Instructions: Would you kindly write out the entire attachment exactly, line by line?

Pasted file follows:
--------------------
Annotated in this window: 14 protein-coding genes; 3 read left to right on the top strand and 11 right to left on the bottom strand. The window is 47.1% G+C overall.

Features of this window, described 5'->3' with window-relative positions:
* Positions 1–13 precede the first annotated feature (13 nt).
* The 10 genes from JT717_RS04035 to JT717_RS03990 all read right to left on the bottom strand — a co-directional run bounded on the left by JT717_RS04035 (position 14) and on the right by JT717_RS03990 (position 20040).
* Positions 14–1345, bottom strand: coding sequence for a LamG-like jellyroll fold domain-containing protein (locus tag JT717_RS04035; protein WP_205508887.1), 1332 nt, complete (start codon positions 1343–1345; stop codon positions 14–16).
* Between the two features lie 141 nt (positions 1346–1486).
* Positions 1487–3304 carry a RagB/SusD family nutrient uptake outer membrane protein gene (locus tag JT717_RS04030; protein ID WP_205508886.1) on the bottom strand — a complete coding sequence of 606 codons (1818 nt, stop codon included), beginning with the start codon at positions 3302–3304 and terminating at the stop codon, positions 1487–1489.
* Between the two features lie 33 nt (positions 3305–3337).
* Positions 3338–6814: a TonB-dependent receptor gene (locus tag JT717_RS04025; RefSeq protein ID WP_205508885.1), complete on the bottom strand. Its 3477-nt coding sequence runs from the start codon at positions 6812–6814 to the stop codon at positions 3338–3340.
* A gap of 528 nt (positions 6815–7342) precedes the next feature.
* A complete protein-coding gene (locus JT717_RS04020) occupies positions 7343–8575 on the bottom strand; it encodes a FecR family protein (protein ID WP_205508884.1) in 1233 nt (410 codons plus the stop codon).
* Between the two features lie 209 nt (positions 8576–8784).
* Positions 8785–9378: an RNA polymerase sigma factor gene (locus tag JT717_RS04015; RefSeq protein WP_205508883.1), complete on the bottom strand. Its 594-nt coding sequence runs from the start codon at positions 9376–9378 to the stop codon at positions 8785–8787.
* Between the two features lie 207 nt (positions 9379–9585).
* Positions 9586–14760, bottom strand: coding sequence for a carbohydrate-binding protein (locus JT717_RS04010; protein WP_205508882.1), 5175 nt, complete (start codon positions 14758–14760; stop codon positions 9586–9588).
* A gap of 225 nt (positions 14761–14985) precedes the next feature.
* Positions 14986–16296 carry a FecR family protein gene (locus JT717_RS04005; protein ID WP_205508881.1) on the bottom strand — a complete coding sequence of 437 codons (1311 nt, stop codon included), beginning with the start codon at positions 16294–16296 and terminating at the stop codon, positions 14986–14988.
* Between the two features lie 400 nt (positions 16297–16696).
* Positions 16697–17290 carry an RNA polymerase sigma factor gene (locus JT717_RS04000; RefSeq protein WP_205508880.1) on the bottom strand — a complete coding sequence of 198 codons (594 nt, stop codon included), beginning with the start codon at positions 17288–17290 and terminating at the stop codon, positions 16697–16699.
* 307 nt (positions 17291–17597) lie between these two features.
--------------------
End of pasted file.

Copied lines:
Annotated in this window: 14 protein-coding genes; 3 read left to right on the top strand and 11 right to left on the bottom strand. The window is 47.1% G+C overall.

Features of this window, described 5'->3' with window-relative positions:
* Positions 1–13 precede the first annotated feature (13 nt).
* The 10 genes from JT717_RS04035 to JT717_RS03990 all read right to left on the bottom strand — a co-directional run bounded on the left by JT717_RS04035 (position 14) and on the right by JT717_RS03990 (position 20040).
* Positions 14–1345, bottom strand: coding sequence for a LamG-like jellyroll fold domain-containing protein (locus tag JT717_RS04035; protein WP_205508887.1), 1332 nt, complete (start codon positions 1343–1345; stop codon positions 14–16).
* Between the two features lie 141 nt (positions 1346–1486).
* Positions 1487–3304 carry a RagB/SusD family nutrient uptake outer membrane protein gene (locus tag JT717_RS04030; protein ID WP_205508886.1) on the bottom strand — a complete coding sequence of 606 codons (1818 nt, stop codon included), beginning with the start codon at positions 3302–3304 and terminating at the stop codon, positions 1487–1489.
* Between the two features lie 33 nt (positions 3305–3337).
* Positions 3338–6814: a TonB-dependent receptor gene (locus tag JT717_RS04025; RefSeq protein ID WP_205508885.1), complete on the bottom strand. Its 3477-nt coding sequence runs from the start codon at positions 6812–6814 to the stop codon at positions 3338–3340.
* A gap of 528 nt (positions 6815–7342) precedes the next feature.
* A complete protein-coding gene (locus JT717_RS04020) occupies positions 7343–8575 on the bottom strand; it encodes a FecR family protein (protein ID WP_205508884.1) in 1233 nt (410 codons plus the stop codon).
* Between the two features lie 209 nt (positions 8576–8784).
* Positions 8785–9378: an RNA polymerase sigma factor gene (locus tag JT717_RS04015; RefSeq protein WP_205508883.1), complete on the bottom strand. Its 594-nt coding sequence runs from the start codon at positions 9376–9378 to the stop codon at positions 8785–8787.
* Between the two features lie 207 nt (positions 9379–9585).
* Positions 9586–14760, bottom strand: coding sequence for a carbohydrate-binding protein (locus JT717_RS04010; protein WP_205508882.1), 5175 nt, complete (start codon positions 14758–14760; stop codon positions 9586–9588).
* A gap of 225 nt (positions 14761–14985) precedes the next feature.
* Positions 14986–16296 carry a FecR family protein gene (locus JT717_RS04005; protein ID WP_205508881.1) on the bottom strand — a complete coding sequence of 437 codons (1311 nt, stop codon included), beginning with the start codon at positions 16294–16296 and terminating at the stop codon, positions 14986–14988.
* Between the two features lie 400 nt (positions 16297–16696).
* Positions 16697–17290 carry an RNA polymerase sigma factor gene (locus JT717_RS04000; RefSeq protein WP_205508880.1) on the bottom strand — a complete coding sequence of 198 codons (594 nt, stop codon included), beginning with the start codon at positions 17288–17290 and terminating at the stop codon, positions 16697–16699.
* 307 nt (positions 17291–17597) lie between these two features.